My 3-year-old son slaps and bites other children at preschool. His teacher says he is too hyperactive and needs medicine to calm him down. I think he's just a typical active boy. How do I know if he has a hyperactivity problem, and what can I do about his misbehavior so he isn't expelled from preschool?
Disruptive behaviors are some of the most frequent concerns raised by parents. The key is to provide families and childcare providers with the necessary strategies to assess and intervene in disruptive behaviors. Here, both a developmental-behavioral pediatrician (NS) and school psychologist (LP) provide answers from their respective viewpoints.
Assessment. When deciding whether a child has an underlying disorder, it is important to determine the duration of symptoms and how they affect the child and the preschool.
LP: Disruptive behaviors emerge in early childhood and can persist into later years; they often impair developmental functioning1 and are associated with later academic and social difficulties.2 Yet diagnosing behavior disorders in young children is controversial because of the difficulty in identifying behaviors as symptoms during a developmental period marked by variability and instability.3 Researchers are determining that aggression occurs naturally in young children as a part of development.4 However, just because it is normal for a preschool child to be extremely active and sometimes display impulsive hitting or biting does not mean it is acceptable. If the boy in this vignette is disrupting his own learning or that of other children, then the problem behaviors must be addressed as soon as possible.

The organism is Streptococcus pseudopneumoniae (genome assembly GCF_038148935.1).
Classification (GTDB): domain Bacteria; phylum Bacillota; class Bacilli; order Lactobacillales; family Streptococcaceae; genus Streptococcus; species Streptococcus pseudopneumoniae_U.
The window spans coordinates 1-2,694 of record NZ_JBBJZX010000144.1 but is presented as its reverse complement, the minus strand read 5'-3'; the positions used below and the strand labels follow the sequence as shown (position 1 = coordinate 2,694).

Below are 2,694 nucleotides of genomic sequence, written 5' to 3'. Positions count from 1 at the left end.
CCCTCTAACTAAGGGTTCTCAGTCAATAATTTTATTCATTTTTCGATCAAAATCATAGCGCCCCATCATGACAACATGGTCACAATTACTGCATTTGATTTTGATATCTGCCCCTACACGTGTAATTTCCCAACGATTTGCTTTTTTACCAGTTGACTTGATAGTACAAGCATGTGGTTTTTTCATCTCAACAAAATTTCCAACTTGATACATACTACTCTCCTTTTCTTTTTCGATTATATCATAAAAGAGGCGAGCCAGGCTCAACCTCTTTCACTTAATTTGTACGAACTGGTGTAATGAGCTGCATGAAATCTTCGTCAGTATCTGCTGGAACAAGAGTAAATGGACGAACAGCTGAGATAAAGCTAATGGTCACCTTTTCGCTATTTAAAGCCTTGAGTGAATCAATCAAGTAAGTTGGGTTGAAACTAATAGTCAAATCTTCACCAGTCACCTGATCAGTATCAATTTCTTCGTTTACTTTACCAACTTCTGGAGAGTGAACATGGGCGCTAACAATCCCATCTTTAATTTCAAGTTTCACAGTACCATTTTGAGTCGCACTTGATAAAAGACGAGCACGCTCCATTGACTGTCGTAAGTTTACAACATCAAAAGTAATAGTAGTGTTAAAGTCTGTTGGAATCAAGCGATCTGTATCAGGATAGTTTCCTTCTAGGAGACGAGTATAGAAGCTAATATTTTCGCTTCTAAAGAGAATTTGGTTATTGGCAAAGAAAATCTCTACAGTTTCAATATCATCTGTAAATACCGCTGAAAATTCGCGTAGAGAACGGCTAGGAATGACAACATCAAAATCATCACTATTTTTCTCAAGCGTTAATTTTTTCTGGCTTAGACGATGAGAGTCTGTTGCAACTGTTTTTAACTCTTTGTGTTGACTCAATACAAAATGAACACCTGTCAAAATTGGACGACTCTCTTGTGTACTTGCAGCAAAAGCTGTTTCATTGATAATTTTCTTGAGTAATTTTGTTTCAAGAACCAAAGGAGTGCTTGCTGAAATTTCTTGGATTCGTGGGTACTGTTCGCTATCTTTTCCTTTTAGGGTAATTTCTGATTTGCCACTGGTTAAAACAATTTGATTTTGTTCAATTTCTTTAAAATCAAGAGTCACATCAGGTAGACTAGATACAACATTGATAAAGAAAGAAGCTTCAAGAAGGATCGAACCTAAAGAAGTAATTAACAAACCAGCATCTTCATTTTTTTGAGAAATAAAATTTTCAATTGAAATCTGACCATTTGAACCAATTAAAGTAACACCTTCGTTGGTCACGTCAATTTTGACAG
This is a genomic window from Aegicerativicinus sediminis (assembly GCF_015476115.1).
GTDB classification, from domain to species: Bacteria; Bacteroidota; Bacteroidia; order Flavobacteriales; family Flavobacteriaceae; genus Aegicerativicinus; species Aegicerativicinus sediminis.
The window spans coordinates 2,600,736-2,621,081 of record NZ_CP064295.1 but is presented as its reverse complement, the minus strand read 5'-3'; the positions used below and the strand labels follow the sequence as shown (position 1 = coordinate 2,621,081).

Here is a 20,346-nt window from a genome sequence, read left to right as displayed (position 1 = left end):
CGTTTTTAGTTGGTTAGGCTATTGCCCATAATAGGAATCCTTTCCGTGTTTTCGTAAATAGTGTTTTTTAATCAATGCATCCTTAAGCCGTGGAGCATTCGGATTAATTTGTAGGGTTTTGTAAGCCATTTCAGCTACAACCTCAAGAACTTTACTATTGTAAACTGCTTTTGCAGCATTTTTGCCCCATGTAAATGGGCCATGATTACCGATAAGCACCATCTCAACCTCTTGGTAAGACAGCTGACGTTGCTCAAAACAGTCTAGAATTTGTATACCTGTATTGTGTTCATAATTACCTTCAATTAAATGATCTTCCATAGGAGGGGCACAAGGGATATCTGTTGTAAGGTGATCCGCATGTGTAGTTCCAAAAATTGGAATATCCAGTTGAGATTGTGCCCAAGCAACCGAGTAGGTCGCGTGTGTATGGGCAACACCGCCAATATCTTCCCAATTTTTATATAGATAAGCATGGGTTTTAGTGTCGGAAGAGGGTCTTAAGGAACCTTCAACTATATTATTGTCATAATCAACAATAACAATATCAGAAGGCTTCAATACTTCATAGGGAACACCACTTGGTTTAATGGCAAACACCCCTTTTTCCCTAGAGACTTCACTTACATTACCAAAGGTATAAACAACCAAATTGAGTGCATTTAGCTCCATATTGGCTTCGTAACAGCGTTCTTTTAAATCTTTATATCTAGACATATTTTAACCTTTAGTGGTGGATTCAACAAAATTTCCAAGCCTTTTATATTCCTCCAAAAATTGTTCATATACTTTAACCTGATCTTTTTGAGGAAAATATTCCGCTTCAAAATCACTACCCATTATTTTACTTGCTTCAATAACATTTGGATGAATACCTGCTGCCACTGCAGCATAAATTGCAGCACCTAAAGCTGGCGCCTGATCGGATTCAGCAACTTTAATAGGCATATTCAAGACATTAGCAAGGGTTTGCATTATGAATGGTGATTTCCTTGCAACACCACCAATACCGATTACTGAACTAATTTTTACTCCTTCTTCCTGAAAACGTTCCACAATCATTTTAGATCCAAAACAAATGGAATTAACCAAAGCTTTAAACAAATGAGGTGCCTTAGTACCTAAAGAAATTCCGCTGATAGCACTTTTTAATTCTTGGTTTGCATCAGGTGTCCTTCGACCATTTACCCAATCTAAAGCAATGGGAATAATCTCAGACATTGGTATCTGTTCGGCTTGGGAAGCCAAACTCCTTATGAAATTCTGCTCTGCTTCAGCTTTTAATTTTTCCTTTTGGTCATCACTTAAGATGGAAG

Whether or not a behavior can be labeled as part of a disorder such as attention-deficit/hyperactivity disorder (ADHD), it always serves a function. Disruptive behaviors generally occur for a handful of reasons.5 One is to get attention—from adults, peers, or both. Another is to avoid something the person does not like, such as a difficult or boring task. A third is to access something tangible he or she wants, such as a toy. Finally, some behaviors serve a self-stimulatory or self-regulation purpose (rocking, thumb sucking). Depending on the context, the same behavior can occur for different reasons. So in the above vignette, it is important to obtain information on when the child exhibits the disruptive behavior, and how other people respond, to determine its function.
NS: Generally, oppositional defiant disorder (ODD) is a pattern of negativistic, hostile, and defiant behavior lasting at least 6 months, and conduct disorder (CD) is a repetitive and persistent pattern of behavior in which the basic rights of others or major age-appropriate societal norms or rules are violated, for at least 12 months. If criteria for ODD or CD are not met, “disruptive behavior disorder, not otherwise specified” is considered.
ADHD must be diagnosed in at least 2 environments and affect functioning before age 7 years. Because a “lower age limit” is not defined in the Diagnostic & Statistical Manual, 4th edition (DSM-IV), ADHD is now being diagnosed in more preschoolers. The Preschool ADHD Treatment Study (PATS)6 determined that younger children do meet criteria for ADHD. Typically, the symptoms are more severe and there is a higher prevalence of comorbid conditions in younger children than in older children with ADHD. However, community clinicians may not have access to diagnostic instruments or may not feel confident separating typical developmental progression from ADHD behaviors. I suggest that these practitioners avoid diagnosing ADHD in preschoolers unless they are comfortable with the diagnostic and treatment protocols. Instead, they can refer to child psychiatrists, clinical child psychologists, or developmental-behavioral pediatricians, although in most communities access to these specialists is both time- and distance-limited.